Electric aircraft – establishing a baseline
New technologies and innovation need to start somewhere.
Embracing new technologies in aviation often starts with sailplanes. You may ask why. Well, as with most aspects in innovation, not everything works as planned and if you want to test a new fuel system, what better way to start than to try this first with a sailplane. If it works during testing, great! If It doesn’t, a sailplane can always fall back on its ability to ‘sail home’. Safety is key.
Electric engines for sailplanes – complying with safety requirements
The first steps towards certification for an electric powered sailplane were taken in 1995 with Germany’s Luftfahrt-Bundesamt (LBA) as responsible National Authority. EASA formally took over in 2003, with the LBA remaining in charge of the technical tasks related to the aircraft, while EASA handled the engine.
Existing certification specifications for sailplanes (CS-22) at that time did not cover or allow for a sailplane to have an electric propulsion system installed, and as is usual with any changes in specifications, EASA and the LBA first had to establish whether this would be in line with the necessary requirement to ensure aviation safety, meaning ‘Would it be safe to fly?’.
Special Condition - requirements for an electric propulsion system
In 2006, Experts from the Certification Directorate at EASA put together requirements for an electric propulsion system and consulted with stakeholders in the aviation industry who were able to scrutinise the requirements and give direct feedback to EASA. Following the consolidation of all comments, EASA was in a position to issue the special condition that complements CS-22 to establish a complete certification basis.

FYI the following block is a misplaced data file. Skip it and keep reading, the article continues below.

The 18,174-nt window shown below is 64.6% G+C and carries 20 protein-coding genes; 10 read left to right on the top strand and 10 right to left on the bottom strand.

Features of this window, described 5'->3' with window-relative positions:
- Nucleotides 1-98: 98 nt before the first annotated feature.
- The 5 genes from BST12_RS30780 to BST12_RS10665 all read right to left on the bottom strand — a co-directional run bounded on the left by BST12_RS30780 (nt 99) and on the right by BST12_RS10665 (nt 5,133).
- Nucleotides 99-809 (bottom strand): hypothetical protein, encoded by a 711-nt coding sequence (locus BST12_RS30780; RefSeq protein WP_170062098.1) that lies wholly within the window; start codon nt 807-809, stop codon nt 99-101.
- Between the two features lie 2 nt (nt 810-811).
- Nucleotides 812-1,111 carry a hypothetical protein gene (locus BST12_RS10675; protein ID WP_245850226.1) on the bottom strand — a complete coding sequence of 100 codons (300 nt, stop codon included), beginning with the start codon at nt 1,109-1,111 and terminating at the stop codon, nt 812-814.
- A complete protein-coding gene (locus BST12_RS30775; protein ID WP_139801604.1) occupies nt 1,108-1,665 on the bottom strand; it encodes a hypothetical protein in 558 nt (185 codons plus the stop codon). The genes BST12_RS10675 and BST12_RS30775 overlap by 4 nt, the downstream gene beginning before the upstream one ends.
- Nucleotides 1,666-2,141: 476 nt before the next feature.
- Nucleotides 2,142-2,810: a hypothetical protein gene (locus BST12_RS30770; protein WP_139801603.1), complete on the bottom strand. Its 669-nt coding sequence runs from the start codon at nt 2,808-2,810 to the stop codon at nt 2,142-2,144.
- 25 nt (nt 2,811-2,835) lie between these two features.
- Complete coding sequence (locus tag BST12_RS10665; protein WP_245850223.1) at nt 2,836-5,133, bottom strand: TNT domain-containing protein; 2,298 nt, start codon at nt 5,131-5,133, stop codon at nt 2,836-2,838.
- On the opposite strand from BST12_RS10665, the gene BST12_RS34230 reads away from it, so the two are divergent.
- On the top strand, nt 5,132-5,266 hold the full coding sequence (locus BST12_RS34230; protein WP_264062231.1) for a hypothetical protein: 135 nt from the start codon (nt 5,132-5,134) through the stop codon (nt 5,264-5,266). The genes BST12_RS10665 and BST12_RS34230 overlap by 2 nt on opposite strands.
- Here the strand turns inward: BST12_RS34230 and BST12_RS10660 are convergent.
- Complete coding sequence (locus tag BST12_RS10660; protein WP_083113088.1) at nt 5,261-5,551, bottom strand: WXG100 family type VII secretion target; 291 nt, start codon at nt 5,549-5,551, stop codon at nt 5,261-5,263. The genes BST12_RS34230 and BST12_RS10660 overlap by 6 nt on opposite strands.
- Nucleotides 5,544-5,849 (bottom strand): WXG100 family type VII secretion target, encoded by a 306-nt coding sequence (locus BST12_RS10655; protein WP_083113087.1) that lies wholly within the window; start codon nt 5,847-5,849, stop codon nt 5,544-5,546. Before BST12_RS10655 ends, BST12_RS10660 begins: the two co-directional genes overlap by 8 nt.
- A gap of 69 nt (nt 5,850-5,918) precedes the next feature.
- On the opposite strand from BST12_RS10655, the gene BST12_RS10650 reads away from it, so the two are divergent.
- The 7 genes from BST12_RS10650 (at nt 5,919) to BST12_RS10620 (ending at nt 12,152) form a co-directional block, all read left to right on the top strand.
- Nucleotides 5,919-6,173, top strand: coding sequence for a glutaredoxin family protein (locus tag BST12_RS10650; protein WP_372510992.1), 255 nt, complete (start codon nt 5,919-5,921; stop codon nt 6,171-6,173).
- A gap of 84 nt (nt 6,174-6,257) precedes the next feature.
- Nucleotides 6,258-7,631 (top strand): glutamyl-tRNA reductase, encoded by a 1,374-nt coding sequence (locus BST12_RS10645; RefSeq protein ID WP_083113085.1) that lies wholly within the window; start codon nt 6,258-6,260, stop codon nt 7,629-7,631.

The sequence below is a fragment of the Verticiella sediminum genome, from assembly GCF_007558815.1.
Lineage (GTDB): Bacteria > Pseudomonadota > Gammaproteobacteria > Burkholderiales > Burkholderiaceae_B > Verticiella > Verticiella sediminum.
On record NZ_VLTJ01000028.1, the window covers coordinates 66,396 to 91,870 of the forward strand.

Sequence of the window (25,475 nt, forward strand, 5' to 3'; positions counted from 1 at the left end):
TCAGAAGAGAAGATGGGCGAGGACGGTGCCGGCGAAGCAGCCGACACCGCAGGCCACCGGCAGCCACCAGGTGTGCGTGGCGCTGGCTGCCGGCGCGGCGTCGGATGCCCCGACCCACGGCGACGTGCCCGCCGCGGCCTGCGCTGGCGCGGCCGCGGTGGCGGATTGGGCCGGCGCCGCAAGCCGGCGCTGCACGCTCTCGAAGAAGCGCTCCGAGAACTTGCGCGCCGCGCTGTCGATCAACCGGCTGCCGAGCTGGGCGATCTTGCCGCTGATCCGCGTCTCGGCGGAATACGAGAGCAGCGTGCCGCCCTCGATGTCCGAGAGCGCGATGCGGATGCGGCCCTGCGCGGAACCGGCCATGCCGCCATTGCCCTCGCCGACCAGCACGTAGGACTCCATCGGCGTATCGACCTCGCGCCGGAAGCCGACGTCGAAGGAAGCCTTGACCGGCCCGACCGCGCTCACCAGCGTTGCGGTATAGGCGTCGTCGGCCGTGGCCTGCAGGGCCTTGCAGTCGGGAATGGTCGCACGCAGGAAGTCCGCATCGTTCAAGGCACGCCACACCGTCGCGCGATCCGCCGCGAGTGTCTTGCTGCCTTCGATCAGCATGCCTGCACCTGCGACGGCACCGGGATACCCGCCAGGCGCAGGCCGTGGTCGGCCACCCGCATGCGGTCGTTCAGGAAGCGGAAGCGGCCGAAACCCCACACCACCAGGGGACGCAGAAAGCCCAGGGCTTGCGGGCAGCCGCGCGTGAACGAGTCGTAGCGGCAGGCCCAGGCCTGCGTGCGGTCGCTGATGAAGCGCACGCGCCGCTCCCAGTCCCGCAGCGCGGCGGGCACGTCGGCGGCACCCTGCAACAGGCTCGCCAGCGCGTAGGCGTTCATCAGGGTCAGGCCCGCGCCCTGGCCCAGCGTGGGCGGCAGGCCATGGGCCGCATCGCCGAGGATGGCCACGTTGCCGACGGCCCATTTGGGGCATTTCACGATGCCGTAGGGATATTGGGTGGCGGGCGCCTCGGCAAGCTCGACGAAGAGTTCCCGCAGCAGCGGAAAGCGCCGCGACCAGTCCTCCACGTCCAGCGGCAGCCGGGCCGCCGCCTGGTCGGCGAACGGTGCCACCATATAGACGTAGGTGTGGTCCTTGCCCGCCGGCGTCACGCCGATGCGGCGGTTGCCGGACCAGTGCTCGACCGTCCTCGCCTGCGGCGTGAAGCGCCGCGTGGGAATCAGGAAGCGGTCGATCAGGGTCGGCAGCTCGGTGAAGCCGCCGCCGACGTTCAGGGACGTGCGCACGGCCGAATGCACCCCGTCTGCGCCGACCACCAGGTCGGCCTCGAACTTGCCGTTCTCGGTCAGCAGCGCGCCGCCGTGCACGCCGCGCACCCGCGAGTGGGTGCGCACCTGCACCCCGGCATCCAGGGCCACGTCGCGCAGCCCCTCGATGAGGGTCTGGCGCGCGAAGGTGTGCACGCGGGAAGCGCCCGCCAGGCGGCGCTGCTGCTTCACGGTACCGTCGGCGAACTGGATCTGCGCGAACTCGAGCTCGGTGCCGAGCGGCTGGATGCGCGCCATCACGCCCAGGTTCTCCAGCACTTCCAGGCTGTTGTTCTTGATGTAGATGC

- If you are interested in the technical information, check the related consultation on EASA Pro published in 2006.
Special Condition – design features for installation
A second consultation was needed to look at the design features for the installation of an electric propulsion system on a sailplane within the EASA framework. What energy storage devices would be safe to use? Rechargeable batteries, other different energy storage technologies such as fuel cells or capacitors, or hybrid propulsion systems? Again, EASA’s experts consulted with the aviation industry on the requirements and in 2014, the second step was completed.
- Check the consultation on EASA Pro for more information.
Final step – updating the regulation
As soon as the technology for electric propulsion systems and their installation reach a stable level, a change in the European regulation can be launched. As with all changes to existing or new standards for aviation safety, EASA will publish an Agency Decision on this.
- Have a look at the Sailplane Rule Book – Easy Access Rules for more information.
Current state of play
A number of electric propulsion systems for sailplanes are now available, and manufacturers will see an increase in demand. In Europe, the segment for this market has three main systems for electric propulsion systems, all certified by EASA and safe to use.
Meanwhile the aviation industry and research institutes are looking at even newer technologies, such as Hydrogen or Biofuels, to asses whether they could offer a way to ensure the engine powered sailplane industry remains sustainable.